One subscriber has unsubscribed from this blog in high dudgeon, as the following comment gives witness:”Unsubscribing! You can’t expect that everyone understands Russian phonetics just because you do. I did not subscribe for old-guy-knowitall-syndrome posts!”
As I said in my response to this individual, he evidently misunderstood the thrust of my post, to wit: someone who purports to be a classical music announcer/host on the radio should at least make an effort to discover how names and compositions of foreign composers are pronounced in American English. This applies in spades to those hosts who are monolingual. Accepted pronunciations of names and compositions––whether from Russian or any other foreign language––are readily available in any number of reference books and pronouncing dictionaries. That is the least one can expect as a listener to the radio, whether or not one knows the authentic pronunciation in the source language.
As regular readers of this blog know, one of Y-H-B’s salient bêtes noires is the mispronunciation of the names of classical music composers and of the titles of their compositions. This morning, on VPR Classical, the entirely incompetent announcer (nomen ist odiosus) mispronounced not only Mikhail Glinka’s forename but the second item in the piece’s title, Glinka’s Overture to Ruslan and Lyudmila. He pronounced Mikhail as [mikáyl], to rhyme with derail––a not unheard of distortion in American English of the Russian Mixail—but (more direly) Ljudmila as [ludmíja], as if it were a Mexican version of Spanish double ll! No latitude of aesthethic tolerance will allow for such a colossal error. An ignoramus of this monumental diapason has no business being a classical music announcer/host.
As many linguists have noted, there is no such thing as perfect synonymy. Any words deemed synonymous will always be distinguished by some subtlety of meaning, including stylistic differences.
An interesting case––though considered beyond the pale in polite speech––is the unique distinction in Russian between the two verbs meaning, on one hand, farting noiselessly (бздеть [bzdet’]) and making a sound during this action (пердеть [perdét’]). Y-H-B cannot think off any other language in which this distinction is extant.
Perhaps this is not so surprising, if one knows that Russian has among the world’s languages perhaps the richest profane vocabulary, for which there are two designations, both featuring the word/base for ‘mother’, viz. мат [mat] and матерщина [matershschína]. In fact, this sector is so rich in Russian that utterances utilizing profanity have come to be differentiated by so-called “stories/floors (R этáж),” so that, for instance, speech studded with numerous and elaborate swear words is called семиэтажная брань ‘seven-story swearing’.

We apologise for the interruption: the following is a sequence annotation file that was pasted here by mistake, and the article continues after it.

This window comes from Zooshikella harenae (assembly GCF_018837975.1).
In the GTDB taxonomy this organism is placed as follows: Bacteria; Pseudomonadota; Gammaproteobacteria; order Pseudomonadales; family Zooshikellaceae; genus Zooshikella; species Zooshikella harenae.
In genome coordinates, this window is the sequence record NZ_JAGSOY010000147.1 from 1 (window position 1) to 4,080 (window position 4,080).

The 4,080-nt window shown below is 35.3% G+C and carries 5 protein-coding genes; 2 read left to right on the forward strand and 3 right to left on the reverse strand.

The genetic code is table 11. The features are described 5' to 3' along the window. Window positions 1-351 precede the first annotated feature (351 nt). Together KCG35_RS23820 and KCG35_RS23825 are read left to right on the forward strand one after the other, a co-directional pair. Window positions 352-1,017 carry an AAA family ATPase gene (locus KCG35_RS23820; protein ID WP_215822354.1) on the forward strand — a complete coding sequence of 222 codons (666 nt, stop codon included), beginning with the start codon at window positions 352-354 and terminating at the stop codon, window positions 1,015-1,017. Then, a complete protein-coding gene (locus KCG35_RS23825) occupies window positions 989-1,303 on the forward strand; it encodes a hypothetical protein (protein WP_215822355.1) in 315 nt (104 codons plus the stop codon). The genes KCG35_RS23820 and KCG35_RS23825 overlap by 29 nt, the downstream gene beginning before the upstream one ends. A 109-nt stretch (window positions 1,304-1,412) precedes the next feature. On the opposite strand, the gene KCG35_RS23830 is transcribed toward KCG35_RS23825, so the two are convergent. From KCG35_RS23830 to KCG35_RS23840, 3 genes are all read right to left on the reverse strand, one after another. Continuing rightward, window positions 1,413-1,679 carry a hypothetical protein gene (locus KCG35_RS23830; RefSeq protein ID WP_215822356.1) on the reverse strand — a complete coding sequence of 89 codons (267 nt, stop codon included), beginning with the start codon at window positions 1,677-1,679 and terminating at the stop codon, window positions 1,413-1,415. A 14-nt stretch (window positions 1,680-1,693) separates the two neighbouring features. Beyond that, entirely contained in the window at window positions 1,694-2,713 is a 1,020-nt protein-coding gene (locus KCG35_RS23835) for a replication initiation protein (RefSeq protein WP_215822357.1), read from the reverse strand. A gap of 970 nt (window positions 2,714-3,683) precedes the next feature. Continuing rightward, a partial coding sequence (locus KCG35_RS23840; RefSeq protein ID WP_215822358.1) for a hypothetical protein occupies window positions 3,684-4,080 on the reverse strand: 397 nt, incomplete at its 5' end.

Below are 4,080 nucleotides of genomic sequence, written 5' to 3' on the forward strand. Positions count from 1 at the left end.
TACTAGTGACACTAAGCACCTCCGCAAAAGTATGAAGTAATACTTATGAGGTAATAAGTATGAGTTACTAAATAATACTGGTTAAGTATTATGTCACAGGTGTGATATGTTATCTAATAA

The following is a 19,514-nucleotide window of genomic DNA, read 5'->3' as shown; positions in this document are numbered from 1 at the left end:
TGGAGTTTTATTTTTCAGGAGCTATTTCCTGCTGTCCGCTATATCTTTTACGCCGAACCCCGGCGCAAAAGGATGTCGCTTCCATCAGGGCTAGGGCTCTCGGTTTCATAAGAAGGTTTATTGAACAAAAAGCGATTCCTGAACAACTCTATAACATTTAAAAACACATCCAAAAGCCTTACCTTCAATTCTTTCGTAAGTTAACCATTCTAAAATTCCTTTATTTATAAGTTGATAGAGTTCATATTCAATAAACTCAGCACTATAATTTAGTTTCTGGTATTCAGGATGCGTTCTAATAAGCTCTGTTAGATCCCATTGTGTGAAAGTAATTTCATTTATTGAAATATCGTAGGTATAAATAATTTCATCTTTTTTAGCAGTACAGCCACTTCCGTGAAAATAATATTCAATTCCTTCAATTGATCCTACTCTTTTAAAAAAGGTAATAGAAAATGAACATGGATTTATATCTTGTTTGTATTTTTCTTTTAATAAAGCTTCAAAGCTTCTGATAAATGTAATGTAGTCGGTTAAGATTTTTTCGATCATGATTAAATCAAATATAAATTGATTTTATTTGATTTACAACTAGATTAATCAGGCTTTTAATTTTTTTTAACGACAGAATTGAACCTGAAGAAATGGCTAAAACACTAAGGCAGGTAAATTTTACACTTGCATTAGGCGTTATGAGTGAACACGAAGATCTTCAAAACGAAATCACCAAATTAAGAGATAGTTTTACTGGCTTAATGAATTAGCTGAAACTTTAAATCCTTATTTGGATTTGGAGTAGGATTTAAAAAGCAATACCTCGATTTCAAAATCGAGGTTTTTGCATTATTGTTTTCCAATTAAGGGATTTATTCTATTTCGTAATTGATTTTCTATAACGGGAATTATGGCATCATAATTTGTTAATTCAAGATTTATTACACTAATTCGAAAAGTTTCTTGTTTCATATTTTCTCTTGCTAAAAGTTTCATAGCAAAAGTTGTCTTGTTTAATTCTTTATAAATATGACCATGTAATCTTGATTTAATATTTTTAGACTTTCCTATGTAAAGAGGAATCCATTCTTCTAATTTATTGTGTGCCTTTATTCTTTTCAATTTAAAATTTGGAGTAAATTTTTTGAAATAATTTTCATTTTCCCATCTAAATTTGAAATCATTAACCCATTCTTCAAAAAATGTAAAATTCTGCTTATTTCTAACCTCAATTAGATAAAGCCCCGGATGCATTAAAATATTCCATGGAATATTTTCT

There is an anecdote (related to me by my oldest brother Joseph [1926-2004], who lived for many years in post-war Russia [mostly the USSR] and was employed in different species of work, incl. a railroad-car factory in Nizhny Tagil) that Stalin once tried to ban all profanity from the workplace, but this edict had the unintended consequence of slowing down production and had ultimately to be rescinded. The reason was that workers who were used to calling out objects in the production line by their profane names––the word for penis, R хуй, being the most frequent––had to stop to search for a non-profane term before proceeding. Incidentally, this one item of the Russian profane vocabulary even has the distinction of having an entire dictionary devoted to its array of uses.
The term “repetition compulsion” is associated with Freud and his theory of psychopathic behavior and is defined in Wikipedia as “a psychological phenomenon in which a person repeats an event or its circumstances over and over again.” When applied to language use, the term includes verbal tics (phenomena detailed several times before herein). For example, Jacobus Primus invariably begins every conversation over Skype with Y-H-B by saying “What’s cooking?” Such quasi-meaningless repetition is, of course, typical of the beginning of a conversation, when one of the interlocutors simply wishes to essay a variation on openings such as “How are you?”
In large part, the compulsion to repeat oneself linguistically can be classed with anosognosia, defined as a “deficit of self-awareness, a condition in which a person with a disability seems unaware of its existence.” This is a stylistic deficit, resulting not only from a lack of self-awareness but a quasi-pathological reliance on habit where a whole panoply of variants exist in the language and could easily be implemented. To a certain extent, this deficit is concomitant with the advent of the digital revolution and the sway of social media. Clichés of all kinds are definitely in the ascendant in contemporary American English speech, much to the detriment of intelligent conversation.